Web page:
Yoga: it looks strange and is hard to do at first. Nobody likes falling on their face, and carrying around a brightly colored mat doesn’t always feel like you’re to perform a rigorous or boast-worthy exercise. For that reason, some tend to shy away from the practice. Instead of actually trying to get good at it, they quietly pretend like it’s a passing fad or something that “just doesn’t suit them.”
For these people, they’re at a total loss.
Though yoga is so much more than just an exercise, here’s 4 evidence-backed reasons yoga is something YOU should be doing more of:
Reason 1: Mental Focus and Acuity
If yoga immediately directs the mind to thoughts of calm, serene monks deeply meditating, that actually isn’t a bad representation of the first real benefit of yoga: mental acuity. Acuity is sharpness of thought – the ability for the mind to focus on specific things, think about them critically, and reflect on what they mean for the self.
So how does yoga do this?
First off, in studies, yoga has shown to reduce the levels of cortisol in the body, which is the hormone that’s activated when we begin to “stress out.” The result: with reduced cortisol, we’re remain calm and are better able to handle stressors and anxiety. This helps keep the mind focused when it would otherwise be distracted by stress. An extreme example: yoga was shown to help reverse PTSD in a marine.
Yoga also improves concentration and memory, both of which are primary agents in mental focus and acuity. In fact, short yoga session can greatly improve brain function after practicing yoga, at a higher rate than when compared to simple aerobic exercise alone. Simply put, if you’re looking for a mental boost in your day, yoga might be the best go-to solution.
Reason 2: Flexibility, Joint Mobility and Balance
When it comes to building body coordination, flexibility, and balance, there aren’t many exercises better than yoga. Yoga helps to elongate muscle fibers, which, when considered in the context of many day jobs (sitting at a computer all day) greatly improves mobility. It improves what’s called ease of movement, which indicates movement that decreases stress on the joints and in turn helps reduce the risk of injury. Flexibility improves blood flow, helping ensure enough circulation to muscles during and after exercise.
Added bonus: practicing flexibility exercises like yoga have also show a relation to improved quality of life.
Reason 3: Core Strength and Lower Back Stability
Yoga also improves core strength and lower back stability. Many asanas (or poses) emphasize muscular control around the lumbar spine to maintain functional stability and improve motor control of this region of the body. Not only is this a preventative exercise, helping to improve health and prevent core and spine injuries, but it also has been shown to be an effective form of rehabilitation for various lumbar spine and musculoskeletal injuries.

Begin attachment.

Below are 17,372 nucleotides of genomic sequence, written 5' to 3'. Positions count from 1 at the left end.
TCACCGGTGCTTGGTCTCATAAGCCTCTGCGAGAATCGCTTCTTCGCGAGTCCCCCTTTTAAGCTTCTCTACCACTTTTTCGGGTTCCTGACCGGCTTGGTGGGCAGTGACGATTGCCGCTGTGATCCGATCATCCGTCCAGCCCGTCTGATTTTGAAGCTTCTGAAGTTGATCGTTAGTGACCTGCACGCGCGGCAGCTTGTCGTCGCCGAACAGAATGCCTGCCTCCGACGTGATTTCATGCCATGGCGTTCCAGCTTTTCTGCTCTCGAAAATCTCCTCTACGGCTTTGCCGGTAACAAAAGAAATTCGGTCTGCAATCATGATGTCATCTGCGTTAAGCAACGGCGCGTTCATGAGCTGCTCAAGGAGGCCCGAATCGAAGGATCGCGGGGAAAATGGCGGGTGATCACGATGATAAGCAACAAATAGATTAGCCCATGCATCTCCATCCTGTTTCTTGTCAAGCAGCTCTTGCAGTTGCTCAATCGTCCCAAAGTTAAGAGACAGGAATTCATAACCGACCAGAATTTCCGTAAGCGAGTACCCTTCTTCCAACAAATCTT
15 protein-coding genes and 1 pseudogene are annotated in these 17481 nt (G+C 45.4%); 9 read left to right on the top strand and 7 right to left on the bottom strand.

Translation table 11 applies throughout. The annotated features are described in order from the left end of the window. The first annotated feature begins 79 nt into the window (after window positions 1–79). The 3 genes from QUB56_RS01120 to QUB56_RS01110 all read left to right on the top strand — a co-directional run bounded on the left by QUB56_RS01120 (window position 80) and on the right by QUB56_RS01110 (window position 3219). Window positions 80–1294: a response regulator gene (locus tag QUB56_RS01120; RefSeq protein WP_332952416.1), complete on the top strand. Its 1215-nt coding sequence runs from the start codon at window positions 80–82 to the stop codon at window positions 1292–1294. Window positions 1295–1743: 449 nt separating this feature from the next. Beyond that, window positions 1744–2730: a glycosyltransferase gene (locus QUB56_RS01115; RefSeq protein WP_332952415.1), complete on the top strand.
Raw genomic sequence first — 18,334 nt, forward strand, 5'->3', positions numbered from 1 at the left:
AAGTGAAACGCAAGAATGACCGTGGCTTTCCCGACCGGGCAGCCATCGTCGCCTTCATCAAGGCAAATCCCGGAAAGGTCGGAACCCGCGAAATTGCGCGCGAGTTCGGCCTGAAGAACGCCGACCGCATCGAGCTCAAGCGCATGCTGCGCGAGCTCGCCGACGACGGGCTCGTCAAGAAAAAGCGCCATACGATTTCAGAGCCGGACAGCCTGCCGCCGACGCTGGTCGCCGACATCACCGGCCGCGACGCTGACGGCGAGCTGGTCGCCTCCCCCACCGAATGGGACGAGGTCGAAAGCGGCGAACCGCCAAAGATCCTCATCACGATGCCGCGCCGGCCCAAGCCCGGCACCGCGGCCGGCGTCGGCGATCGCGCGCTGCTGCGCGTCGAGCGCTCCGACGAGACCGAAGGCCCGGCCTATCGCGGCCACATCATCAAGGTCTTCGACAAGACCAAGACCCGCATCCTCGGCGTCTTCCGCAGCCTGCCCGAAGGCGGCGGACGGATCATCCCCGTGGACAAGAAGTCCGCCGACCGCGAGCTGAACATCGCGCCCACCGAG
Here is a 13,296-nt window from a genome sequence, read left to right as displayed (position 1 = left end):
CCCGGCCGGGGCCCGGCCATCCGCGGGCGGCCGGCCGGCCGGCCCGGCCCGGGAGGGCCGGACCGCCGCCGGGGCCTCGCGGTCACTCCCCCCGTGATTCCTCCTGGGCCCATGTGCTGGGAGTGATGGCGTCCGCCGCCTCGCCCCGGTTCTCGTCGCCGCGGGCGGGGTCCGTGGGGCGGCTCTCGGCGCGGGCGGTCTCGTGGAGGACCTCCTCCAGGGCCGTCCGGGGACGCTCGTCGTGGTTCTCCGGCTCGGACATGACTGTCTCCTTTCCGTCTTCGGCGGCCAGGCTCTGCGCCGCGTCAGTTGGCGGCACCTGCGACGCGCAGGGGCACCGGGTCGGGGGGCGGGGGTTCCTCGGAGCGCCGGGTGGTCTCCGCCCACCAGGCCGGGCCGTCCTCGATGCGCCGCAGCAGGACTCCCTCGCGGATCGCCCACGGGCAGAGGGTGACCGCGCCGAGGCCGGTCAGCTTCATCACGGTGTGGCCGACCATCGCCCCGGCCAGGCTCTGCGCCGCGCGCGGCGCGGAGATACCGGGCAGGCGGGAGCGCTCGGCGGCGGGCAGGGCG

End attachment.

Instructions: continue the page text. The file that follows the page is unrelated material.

Reason 4: Mindfulness
Okay, while performing the asanas of yoga doesn’t guarantee enlightenment on its own, you’ll still notice a change in your mentality, outside of the mental focus and acuity we talked about earlier. “Mindfulness” is the measure by which you focus your attention on what you are currently experiencing in the present moment, without judging yourself or the situation.
How? Yoga encourages you to be a passive observer of your world. In Western psychology, we might just call this is a lesson in metacognition, or thinking about the way you think. Sit back for a moment now, and think about the way you have perceived your bias, either good or bad, toward yoga. Don’t judge the bias for being inherently right or wrong, just acknowledge that it exists. Objectively, how do you feel?
But framing thoughts and emotions through this lens, practicing yoga has been shown to increase mindfulness, not only in yoga classes but also in other areas of life. As pointed out by Harvard authors, researchers have found one example existing in how we eat. That’s right – yoga can change the way you perceive and gain satisfaction from that thing you do everyday, several times a day.
Specifically, researchers found that people who practiced yoga were more “mindful eaters,” which was described as an awareness how their body feels. This change in awareness affect how practitioners savored each bite or sip and how scents, tastes and textures felt in the mouth.
Do More Yoga!
So there you have it – you no longer have a reason not to start doing more yoga. Not only does yoga help your body, but it also helps your mind, improving everything from flexibility to how much you can enjoy your meals. Best of all, yoga doesn’t need to be expensive or confusing – there are tons of resources online that are free. Chances are though, you’ll benefit from going to at least one or two group yoga sessions!